World Wrestling Entertainment (WWE) this week launched its annual WrestleMania Reading Challenge, which aims to foster literacy among adult wrestling fans.
The campaign urges grown-up participants to “Become a Reading Superstar” by turning off the TV once in a while and picking up a “book,” which is collection of printed words arranged in pages to convey a narrative.
WWE launched the campaign after a 2010 survey revealed that literacy rates among adult wrestling fans are among the lowest in the world, on par with those among nomadic desert tribes and certain populations of chimpanzees.
Most fans surveyed admitted they have difficulty reading anything longer than 160 characters, though a few boasted that they read Bleacher Report’s “Top 74 Abdominal Stretches in WCW” in its entirety.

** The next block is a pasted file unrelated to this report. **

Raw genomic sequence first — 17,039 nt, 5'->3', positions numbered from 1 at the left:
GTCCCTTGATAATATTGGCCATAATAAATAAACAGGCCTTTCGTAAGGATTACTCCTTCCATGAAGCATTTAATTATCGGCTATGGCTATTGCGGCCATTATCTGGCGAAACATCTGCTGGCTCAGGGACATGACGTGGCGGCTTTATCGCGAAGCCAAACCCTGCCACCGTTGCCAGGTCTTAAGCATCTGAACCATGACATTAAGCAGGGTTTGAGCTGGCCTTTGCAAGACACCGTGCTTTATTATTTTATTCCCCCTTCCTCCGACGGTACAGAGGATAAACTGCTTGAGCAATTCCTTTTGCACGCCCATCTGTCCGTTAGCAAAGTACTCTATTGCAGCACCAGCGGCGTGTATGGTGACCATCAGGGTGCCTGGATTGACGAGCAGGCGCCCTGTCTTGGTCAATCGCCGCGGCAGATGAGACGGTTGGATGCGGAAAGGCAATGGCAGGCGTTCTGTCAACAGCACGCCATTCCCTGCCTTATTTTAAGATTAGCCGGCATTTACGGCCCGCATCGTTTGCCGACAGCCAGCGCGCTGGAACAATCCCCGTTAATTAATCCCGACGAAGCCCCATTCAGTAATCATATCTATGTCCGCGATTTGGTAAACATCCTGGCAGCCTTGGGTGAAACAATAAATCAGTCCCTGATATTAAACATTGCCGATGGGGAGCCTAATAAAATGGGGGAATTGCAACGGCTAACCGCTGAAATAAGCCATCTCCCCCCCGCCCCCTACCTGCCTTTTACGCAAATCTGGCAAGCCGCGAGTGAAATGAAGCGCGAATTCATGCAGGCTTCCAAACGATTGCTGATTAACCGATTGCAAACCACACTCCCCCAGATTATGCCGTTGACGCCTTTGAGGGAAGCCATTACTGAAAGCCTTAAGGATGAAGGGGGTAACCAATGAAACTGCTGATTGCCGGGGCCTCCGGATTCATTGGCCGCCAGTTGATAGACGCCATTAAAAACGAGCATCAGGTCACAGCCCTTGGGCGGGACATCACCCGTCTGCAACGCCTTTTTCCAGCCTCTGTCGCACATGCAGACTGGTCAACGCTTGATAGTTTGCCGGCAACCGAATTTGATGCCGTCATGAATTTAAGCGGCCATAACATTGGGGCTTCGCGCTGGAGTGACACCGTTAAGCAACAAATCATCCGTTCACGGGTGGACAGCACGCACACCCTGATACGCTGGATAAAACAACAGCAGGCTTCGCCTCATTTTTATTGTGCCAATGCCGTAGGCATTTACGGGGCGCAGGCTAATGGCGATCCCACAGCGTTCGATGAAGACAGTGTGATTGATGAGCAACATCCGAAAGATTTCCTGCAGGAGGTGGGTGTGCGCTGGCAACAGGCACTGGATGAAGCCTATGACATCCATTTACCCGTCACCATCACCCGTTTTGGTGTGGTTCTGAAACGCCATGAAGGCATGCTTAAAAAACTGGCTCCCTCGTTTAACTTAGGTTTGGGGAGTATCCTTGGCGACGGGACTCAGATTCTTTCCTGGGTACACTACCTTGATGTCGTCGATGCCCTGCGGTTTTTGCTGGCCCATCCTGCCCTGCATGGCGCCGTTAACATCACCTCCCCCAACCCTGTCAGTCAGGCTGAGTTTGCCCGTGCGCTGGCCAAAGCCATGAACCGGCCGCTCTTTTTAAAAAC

During the WrestleMania Reading Challenge, participants over the age of 18 can choose a “WWE Superstar Reading Buddy” — a popular wrestler who will provide automated epithets of encouragement.
More than 300,000 ambitious adults signed up for the program during the first week, and all of them committed to reading at least one of Mick Foley’s nine autobiographies before WrestleMania.